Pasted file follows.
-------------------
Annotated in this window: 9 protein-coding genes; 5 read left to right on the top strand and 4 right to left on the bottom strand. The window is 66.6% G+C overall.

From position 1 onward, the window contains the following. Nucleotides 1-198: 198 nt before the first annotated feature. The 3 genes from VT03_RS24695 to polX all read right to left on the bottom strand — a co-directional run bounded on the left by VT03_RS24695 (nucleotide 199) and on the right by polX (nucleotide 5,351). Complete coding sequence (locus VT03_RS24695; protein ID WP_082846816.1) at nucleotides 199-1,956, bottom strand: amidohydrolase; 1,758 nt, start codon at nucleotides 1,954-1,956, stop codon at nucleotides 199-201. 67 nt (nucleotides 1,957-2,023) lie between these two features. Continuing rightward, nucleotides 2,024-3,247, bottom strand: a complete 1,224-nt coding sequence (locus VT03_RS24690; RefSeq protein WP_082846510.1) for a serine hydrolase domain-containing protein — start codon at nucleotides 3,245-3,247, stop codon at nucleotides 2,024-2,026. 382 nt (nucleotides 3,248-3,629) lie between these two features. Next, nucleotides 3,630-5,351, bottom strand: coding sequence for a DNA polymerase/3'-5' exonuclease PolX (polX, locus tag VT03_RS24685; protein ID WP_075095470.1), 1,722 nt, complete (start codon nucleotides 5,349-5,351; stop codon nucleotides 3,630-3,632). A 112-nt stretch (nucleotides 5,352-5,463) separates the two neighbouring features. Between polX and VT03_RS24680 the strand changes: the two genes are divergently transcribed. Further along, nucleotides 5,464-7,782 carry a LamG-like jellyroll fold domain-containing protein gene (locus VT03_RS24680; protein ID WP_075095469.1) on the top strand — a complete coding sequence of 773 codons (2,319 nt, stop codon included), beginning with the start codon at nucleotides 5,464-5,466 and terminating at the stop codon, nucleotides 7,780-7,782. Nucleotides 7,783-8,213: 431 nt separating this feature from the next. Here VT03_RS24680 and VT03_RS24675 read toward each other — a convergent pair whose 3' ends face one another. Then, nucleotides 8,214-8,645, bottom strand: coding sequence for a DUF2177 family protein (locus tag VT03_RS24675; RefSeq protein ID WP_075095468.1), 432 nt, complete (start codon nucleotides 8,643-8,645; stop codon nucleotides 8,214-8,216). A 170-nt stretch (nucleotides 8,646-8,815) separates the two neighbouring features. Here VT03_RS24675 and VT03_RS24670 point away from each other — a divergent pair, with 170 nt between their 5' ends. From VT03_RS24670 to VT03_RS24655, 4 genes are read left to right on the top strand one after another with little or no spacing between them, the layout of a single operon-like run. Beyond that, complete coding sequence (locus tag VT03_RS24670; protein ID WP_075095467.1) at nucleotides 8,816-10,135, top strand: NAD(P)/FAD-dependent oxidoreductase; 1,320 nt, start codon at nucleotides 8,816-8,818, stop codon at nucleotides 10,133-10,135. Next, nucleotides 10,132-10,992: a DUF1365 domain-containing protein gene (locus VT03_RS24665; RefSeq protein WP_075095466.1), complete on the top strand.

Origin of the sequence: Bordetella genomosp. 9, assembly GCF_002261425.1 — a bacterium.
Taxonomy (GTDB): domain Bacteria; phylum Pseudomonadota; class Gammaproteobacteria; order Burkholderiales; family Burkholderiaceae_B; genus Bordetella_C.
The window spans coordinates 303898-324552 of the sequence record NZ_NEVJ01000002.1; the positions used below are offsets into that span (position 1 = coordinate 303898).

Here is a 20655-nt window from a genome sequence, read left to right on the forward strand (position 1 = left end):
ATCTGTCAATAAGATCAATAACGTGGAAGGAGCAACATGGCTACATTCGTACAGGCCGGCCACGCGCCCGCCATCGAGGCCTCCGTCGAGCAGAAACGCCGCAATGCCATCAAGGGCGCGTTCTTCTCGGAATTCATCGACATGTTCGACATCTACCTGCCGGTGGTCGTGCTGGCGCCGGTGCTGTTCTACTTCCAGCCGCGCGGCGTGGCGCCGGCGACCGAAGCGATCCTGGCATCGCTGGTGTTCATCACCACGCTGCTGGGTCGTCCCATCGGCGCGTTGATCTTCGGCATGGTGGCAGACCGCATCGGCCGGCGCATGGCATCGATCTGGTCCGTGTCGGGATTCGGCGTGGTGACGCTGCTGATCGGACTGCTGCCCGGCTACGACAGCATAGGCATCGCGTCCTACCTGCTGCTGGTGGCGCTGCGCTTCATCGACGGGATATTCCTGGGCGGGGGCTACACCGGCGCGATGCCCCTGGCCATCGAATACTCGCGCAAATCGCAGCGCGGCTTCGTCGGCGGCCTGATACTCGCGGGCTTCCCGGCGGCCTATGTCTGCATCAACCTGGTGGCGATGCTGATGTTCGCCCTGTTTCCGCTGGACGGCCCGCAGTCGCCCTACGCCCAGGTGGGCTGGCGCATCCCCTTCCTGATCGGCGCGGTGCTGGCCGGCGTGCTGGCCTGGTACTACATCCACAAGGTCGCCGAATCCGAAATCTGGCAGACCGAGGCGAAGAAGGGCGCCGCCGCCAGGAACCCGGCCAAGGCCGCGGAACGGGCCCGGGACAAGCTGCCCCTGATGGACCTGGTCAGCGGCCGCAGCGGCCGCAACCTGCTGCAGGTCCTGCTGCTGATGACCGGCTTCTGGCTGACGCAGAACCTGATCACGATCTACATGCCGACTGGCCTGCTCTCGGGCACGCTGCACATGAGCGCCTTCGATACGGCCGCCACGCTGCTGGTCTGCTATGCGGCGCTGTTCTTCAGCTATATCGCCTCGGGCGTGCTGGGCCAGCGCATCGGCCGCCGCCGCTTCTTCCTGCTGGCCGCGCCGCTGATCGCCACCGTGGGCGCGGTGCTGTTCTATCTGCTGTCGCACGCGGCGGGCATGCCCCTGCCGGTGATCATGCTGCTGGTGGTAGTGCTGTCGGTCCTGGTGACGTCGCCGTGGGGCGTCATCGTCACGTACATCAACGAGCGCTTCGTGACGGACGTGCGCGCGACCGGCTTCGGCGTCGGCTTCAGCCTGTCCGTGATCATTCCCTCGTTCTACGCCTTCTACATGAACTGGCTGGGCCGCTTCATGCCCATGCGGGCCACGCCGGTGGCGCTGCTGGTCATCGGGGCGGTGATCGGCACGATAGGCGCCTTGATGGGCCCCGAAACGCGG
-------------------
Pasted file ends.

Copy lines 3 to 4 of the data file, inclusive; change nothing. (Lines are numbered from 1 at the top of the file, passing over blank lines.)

Origin of the sequence: Bordetella genomosp. 9, assembly GCF_002261425.1 — a bacterium.
Taxonomy (GTDB): domain Bacteria; phylum Pseudomonadota; class Gammaproteobacteria; order Burkholderiales; family Burkholderiaceae_B; genus Bordetella_C.